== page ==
Max Verstappen has dealt a blow to Lewis Hamilton’s title chances with a comfortable 16-second victory in the Mexico City Grand Prix.
This article originally appeared in The Phuket News.
Verstappen qualified third but swept into the lead around the outside of weak-defending polesitter Valtteri Bottas, and from there the pace of this Red Bull Racing car did the rest, catapulting him to a breezy lead.
Bottas’s race was fundamentally finished on the spot. The Finn attempted to claim the first-turn apex from a wide line, forcing contact with Daniel Ricciardo, who was already hurtling towards the same spot on the track hard on the brakes.
The Mercedes spun backwards and the McLaren lost its front wing, sending both to the back of the grid, and neither could recover into the points before the end of the race, though Bottas finished with the fastest lap.
Hamilton slipped into second with Sergio Perez in third, and the trio held station for the first 20 laps, with Verstappen growing his advantage and Perez inching towards the sandwiched Mercedes.
Hamilton was called in for his new tyres first, on lap 29, but by then he was too far behind Verstappen to force him to do the same on the next lap, leaving it another four laps until stopping and retaining a healthy lead. Even Perez felt uncompelled to pit, running another 11 laps until taking fresh rubber to give himself a pace advantage late.
The race came to the Mexican in the final laps, and with 10 laps to go he closed to within a second of Hamilton, who was struggling to keep his tyres cool as the pair tried to manoeuvre around lapped traffic.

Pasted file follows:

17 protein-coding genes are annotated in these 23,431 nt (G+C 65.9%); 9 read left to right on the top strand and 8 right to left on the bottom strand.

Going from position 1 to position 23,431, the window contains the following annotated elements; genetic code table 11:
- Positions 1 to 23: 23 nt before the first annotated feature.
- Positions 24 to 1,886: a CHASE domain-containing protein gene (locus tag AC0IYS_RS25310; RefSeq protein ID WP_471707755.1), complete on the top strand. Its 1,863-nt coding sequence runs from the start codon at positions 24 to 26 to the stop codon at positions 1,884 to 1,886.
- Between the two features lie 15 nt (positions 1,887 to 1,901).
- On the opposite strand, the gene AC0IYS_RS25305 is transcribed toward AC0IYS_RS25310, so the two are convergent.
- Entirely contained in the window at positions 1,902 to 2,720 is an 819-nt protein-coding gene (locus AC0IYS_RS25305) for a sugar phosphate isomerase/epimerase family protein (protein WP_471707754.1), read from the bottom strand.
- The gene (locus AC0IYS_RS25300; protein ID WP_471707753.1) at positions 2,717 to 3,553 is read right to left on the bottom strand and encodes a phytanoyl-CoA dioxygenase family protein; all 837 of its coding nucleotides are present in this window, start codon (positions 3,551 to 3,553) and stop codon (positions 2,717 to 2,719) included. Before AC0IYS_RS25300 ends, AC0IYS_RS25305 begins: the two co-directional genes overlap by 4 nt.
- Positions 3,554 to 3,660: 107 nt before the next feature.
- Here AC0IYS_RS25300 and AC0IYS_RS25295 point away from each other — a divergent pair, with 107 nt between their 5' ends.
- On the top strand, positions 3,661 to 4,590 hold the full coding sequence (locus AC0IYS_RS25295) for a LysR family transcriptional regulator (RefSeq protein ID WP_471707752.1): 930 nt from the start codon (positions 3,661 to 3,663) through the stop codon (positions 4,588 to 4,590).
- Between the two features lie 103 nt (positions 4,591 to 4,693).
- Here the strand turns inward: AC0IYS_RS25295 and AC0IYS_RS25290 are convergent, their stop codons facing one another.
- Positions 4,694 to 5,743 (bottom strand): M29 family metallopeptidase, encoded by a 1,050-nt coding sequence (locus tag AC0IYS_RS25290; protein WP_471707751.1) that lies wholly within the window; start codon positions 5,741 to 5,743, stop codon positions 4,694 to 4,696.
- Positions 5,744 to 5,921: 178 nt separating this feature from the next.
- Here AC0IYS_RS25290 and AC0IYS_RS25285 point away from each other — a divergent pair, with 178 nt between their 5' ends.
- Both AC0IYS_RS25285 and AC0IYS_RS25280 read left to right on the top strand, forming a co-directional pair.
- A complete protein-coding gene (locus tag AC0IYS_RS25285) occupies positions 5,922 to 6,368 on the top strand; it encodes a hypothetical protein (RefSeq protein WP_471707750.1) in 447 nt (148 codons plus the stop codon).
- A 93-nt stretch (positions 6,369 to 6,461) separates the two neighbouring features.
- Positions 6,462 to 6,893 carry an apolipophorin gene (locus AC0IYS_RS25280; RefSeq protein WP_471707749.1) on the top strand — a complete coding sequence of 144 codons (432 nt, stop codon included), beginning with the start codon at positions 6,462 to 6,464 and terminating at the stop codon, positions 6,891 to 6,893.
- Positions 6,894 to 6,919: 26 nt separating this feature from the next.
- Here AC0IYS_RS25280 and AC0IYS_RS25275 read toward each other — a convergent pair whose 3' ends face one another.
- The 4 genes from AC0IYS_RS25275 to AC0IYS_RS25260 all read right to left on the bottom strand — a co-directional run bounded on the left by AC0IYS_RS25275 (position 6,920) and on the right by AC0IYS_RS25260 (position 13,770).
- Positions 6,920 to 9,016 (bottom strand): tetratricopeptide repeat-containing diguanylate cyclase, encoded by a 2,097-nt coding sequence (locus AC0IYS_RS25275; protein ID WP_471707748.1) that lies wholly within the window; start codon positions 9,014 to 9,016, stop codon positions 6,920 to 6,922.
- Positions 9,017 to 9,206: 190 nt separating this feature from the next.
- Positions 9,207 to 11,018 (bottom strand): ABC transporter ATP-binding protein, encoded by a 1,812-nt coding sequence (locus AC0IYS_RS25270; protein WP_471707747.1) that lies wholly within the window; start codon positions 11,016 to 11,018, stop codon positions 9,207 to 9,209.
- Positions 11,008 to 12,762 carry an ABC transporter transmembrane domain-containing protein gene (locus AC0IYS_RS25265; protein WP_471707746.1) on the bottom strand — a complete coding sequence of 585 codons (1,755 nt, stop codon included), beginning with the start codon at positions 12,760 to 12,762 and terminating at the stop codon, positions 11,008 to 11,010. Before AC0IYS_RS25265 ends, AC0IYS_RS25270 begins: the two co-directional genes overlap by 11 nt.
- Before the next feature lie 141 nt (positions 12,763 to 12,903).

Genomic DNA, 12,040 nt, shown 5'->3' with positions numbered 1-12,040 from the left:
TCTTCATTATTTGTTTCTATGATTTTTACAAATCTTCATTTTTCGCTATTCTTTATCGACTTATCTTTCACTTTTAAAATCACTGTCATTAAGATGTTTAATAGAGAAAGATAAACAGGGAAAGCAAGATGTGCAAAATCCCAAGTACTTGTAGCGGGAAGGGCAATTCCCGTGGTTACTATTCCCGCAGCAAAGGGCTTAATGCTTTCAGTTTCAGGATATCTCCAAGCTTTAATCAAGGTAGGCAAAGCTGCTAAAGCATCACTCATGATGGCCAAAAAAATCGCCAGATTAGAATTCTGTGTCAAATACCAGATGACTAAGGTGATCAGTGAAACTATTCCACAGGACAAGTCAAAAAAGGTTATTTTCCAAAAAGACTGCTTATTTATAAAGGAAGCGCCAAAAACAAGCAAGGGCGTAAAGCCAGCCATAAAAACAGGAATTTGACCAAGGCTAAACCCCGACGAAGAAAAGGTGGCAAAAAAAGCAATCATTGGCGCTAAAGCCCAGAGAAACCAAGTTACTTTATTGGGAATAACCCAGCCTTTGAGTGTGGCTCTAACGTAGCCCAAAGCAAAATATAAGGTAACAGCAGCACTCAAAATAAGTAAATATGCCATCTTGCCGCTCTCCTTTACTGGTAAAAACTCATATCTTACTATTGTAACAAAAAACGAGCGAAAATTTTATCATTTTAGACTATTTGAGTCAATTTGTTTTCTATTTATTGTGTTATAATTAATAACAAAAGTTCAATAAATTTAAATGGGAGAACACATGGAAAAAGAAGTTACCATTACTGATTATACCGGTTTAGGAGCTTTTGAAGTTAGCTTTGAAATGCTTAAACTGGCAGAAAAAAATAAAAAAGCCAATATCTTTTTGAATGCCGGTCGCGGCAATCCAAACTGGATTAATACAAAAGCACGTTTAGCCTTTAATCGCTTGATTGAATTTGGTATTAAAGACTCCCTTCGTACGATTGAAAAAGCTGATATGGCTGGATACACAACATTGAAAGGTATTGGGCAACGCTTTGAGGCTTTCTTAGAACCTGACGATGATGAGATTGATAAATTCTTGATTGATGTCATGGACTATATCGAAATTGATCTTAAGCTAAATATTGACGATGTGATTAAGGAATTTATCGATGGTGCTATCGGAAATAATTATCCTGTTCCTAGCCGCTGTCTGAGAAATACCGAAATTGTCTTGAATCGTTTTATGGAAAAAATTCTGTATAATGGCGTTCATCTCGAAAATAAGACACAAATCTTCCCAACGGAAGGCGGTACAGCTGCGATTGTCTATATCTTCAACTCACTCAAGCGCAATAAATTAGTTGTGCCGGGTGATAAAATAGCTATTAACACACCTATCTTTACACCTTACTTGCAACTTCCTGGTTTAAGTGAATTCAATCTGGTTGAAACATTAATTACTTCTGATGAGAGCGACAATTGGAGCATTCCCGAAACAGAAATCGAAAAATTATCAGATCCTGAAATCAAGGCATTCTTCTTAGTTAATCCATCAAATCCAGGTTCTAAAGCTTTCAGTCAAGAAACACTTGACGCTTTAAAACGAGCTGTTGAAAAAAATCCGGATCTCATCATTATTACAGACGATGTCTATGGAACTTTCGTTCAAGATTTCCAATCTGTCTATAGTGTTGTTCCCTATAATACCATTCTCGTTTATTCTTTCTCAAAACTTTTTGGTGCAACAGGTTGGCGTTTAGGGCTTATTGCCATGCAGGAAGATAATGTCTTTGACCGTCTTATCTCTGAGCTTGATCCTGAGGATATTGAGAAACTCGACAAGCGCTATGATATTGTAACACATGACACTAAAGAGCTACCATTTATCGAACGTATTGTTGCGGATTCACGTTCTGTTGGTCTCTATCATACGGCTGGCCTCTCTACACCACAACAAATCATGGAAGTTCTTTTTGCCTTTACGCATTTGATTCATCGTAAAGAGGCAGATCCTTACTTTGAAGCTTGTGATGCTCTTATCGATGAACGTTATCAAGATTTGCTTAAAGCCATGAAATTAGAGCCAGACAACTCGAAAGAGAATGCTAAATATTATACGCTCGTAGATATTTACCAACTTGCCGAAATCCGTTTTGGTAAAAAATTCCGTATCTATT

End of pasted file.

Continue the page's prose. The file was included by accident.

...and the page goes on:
The duel came down to the final lap, but Perez couldn’t find a way through, and they crossed the line split by just 1.2 seconds.
It was decent damage limitation for Hamilton, who expected Red Bull Racing to dominate the weekend from start to finish, but the spoils belonged to Verstappen, whose 19-point advantage is beginning to look ominous with four rounds remaining and momentum on his side.
“It’s still a long way to go, but it’s of course looking good,” he said. “But it can turn around very quickly.”
Hamilton will be hoping he can engineer a turnaround sooner rather than later, but the Briton was downcast by his car’s lack of pace.
“Their car was faster through this weekend and there was nothing we really could do about it,” he said. “I gave it absolutely everything.”
Perez was thrilled to make himself the first Mexican to finish on a home podium, though he admitted he thought second was there for the taking.
“An unbelievable day,” he said. “But obviously I wanted more — today I wanted to get the one-two for the team.
“It was pretty close, but I didn’t have a single chance to get through.”
Regardless, Perez’s result brought Red Bull Racing to within one point of Mercedes in the constructors standings thanks to Bottas’s failure to score.
Pierre Gasly was untouchable in fourth for AlphaTauri, bringing the team level in fifth with the Renault-owned Alpine team on the title table.
Ferrari took home a healthy 18 points, Charles Leclerc leading home Carlos Sainz, to take third place in the championship from McLaren with a 13.5-point advantage.
Sebastian Vettel finished seventh for Aston Martin, restricting Alfa Romeo’s Kimi Raikkonen to eighth.
Fernando Alonso finished ninth, just about keeping at bay Lando Norris, who scored the final point in 10th after a superb recovery from 18th on the grid thanks to the longest opening stint of the field.